A 19-month-old male came to clinic with a 24-hour history of emesis and diarrhea. He has vomited 3 times but was having frequent watery stools that were non-bloody. His mother said she was changing his diaper as soon as she was able to and would estimate that the diaper was 1/4-1/2 soaked with fluid. His mother wasn’t sure if he was having wet diapers but said that she thought she could smell urine with some of the diapers. He was still drinking and she had started offering him flavored oral rehydration solution. He did attend daycare and the mother said she knew of several other children with diarrheal illnesses. The past medical history was non-contributory.
The pertinent physical exam showed a slightly tired boy. His weight was up 350 grams from a weight 6 weeks previously, and his vital signs were normal. His capillary refill was 1-2 seconds with moist lips and tearing. His examination was otherwise unremarkable with a soft abdomen but increased bowel sounds.
The diagnosis of acute gastroenteritis was made. The mother was counseled to monitor him closely for potential dehydration and increased symptoms. A stool culture was performed to identify the potential outbreak and norovirus was identified the following day. The mother was contacted and said that the diarrhea had already markedly decreased and he had not had any more emesis. Public health was contacted about the norovirus in the daycare setting.
Norovirus is a Caliciviridae family member. They were first observed by electron microscopy during a 1968 outbreak in Norwalk Connecticut (hence the alternative name of Norwalk virus). There are 3 genogroups and many genotypes within each genogroup. “Noroviruses are the leading cause of acute gastroenteritis in people of all ages worldwide, and are estimated to cause 12-24% of community-based or clinic-based cases…, 11-17% of emergency room or hospital cases, and approximately 70,000-200,000 deaths annually.” Seventy percent of cases occur in the 6-23 month age range. They have caused pandemics usually at 2-3 year intervals over the past 20+ years.
Clinically patients may be asymptomatic and it not be recognized and they can also have several infections overtime as the active immunity wanes overtime. Patients often have non-bloody diarrhea, emesis, abdominal cramps and fever. Severe diarrhea can lead to dehydration and its severe complications of hypotension and shock. Incubation period is 12-72 hours with a duration of symptoms being self-limited (12-48 hours) but up to 2-5 days in immunocompromised individuals. However it can last much longer. Norovirus cannot be specifically differentiated without testing, usually by direct viral detection.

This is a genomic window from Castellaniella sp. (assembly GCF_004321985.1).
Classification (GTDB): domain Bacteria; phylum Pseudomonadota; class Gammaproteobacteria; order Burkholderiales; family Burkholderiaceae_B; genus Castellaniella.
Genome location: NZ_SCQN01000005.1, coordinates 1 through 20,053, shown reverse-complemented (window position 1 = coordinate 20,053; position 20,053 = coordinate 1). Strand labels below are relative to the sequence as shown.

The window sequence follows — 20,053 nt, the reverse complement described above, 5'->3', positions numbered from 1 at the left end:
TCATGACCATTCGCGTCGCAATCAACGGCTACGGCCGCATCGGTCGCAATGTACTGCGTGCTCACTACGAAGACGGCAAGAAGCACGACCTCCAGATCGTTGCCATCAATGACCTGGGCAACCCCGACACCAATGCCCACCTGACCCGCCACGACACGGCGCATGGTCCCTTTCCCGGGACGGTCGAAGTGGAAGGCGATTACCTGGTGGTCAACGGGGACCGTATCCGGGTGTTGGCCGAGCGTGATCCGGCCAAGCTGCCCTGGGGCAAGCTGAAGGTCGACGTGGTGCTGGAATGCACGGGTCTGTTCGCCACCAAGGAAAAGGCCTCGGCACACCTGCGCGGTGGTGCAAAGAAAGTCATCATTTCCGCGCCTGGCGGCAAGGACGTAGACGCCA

Treatment includes prevention measures including hand-hygiene and general sanitation. Disinfection of surfaces can be accomplished with a chlorine bleach solution of 1:50-1:10 dilution of household bleach (of 5-25%). Oral rehydration is a mainstay to prevent or treat diarrhea. Intravenous fluids may also be needed for fluid resuscitation. Again hygiene procedures and exclusion of ill persons are important. As food preparation is a common transmission method, use of gloves for preparing and distributing food in public settings is important. Immunity to infection does occur but usually is limited. Culturing of the virus has also been difficult until more recently. Therefore it is has been difficult to develop vaccines. However, candidate vaccines are being evaluated in clinical trials.
As norovirus is spread in feces, the transmission is through the fecal-oral route, including hands, utensils, ready-to-eat foods, and it is thought that oysters can concentrate norovirus from contaminated water.
Norovirus is highly contagious because:
- Low numbers of 18-1000 particles can cause an infection
- Extended time period of viral shedding (usually 2-5 days but up to weeks)
- Particles are hearty and can remain in the environment including a wide range of temperatures (0 – 60°C)
- Virus is mutable so new strains can emerge
Questions for Further Discussion
1. What are other common causes of acute gastroenteritis?
2. What infectious causes of acute gastroenteritis are reportable to public health in your area?
3. What electrolyte balance is recommended for oral rehydration solutions?
- Disease: Norovirus Infection | Gastroenteritis
- Specialty: General Pediatrics | Infectious Diseases
- Age: Toddler
To Learn More
To view pediatric review articles on this topic from the past year check PubMed.
Evidence-based medicine information on this topic can be found at SearchingPediatrics.com and the Cochrane Database of Systematic Reviews.
Information prescriptions for patients can be found at MedlinePlus for these topics: Norovirus Infections and Gastroenteritis.
To view current news articles on this topic check Google News.
To view images related to this topic check Google Images.
To view videos related to this topic check YouTube Videos.
Shah MP, Hall AJ. Norovirus Illnesses in Children and Adolescents. Infect Dis Clin North Am. 2018;32(1):103-118. doi:10.1016/j.idc.2017.11.004
Banyai K, Estes MK, Martella V, Parashar UD. Viral gastroenteritis. Lancet. 2018;392(10142):175-186. doi:10.1016/S0140-6736(18)31128-0
Cates JE, Vinje J, Parashar U, Hall AJ. Recent advances in human norovirus research and implications for candidate vaccines. Expert Rev Vaccines. 2020;19(6):539-548. doi:10.1080/14760584.2020.1777860
Donna M. D’Alessandro, MD
Professor of Pediatrics, University of Iowa